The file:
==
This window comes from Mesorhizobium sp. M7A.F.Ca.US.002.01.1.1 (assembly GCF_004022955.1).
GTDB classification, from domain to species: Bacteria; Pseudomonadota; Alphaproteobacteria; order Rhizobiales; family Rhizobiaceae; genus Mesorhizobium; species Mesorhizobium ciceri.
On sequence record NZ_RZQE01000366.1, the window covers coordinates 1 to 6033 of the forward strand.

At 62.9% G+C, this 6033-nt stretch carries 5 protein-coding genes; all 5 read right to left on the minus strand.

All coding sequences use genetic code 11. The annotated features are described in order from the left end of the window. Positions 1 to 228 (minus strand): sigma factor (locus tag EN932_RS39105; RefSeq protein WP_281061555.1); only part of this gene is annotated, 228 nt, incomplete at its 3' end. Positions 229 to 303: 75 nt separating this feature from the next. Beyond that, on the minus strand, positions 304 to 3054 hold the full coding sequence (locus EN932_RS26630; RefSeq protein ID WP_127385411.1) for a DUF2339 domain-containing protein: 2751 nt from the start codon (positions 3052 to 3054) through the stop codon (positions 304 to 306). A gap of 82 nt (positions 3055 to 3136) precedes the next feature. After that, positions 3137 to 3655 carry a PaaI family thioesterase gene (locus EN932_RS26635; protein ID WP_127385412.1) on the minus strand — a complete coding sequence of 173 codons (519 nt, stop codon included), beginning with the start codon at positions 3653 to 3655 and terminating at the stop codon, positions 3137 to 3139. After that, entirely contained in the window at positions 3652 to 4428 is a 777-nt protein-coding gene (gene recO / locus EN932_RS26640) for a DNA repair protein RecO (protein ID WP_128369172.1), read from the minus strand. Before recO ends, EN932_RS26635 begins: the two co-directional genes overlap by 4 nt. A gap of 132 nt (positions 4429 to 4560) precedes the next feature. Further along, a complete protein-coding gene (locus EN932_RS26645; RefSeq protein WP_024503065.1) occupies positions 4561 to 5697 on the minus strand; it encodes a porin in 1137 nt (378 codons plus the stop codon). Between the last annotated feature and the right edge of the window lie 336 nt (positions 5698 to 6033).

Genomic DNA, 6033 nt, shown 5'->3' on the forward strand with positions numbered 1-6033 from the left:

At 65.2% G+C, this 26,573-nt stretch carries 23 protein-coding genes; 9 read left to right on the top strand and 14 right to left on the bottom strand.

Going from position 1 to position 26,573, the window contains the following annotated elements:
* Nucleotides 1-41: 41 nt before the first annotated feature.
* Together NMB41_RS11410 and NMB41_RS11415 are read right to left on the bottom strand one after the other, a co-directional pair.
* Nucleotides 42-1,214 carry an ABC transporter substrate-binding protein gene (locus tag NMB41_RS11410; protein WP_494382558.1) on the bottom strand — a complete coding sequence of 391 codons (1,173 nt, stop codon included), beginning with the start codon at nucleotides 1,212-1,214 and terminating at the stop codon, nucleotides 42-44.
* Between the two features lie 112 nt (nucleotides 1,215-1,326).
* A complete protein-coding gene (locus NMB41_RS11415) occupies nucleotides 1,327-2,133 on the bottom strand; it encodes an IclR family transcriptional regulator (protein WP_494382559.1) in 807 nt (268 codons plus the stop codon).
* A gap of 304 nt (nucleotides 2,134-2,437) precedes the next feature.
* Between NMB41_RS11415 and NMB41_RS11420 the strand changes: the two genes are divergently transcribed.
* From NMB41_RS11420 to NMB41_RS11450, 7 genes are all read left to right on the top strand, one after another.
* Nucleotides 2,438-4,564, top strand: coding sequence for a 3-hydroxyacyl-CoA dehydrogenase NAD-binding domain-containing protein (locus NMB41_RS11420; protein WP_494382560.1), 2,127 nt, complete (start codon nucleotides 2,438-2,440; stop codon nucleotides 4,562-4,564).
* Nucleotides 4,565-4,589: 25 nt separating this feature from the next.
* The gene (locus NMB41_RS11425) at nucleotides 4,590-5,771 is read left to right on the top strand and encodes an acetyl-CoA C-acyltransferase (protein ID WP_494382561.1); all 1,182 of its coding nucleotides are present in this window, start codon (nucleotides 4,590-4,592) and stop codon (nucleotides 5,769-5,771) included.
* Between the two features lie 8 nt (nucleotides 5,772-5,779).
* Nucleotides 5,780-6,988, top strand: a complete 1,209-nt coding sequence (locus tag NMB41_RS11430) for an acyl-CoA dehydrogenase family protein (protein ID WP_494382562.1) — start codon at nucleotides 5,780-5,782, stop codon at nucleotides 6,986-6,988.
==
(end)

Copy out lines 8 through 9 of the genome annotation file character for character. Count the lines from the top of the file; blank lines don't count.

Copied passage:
Going from position 1 to position 26,573, the window contains the following annotated elements:
* Nucleotides 1-41: 41 nt before the first annotated feature.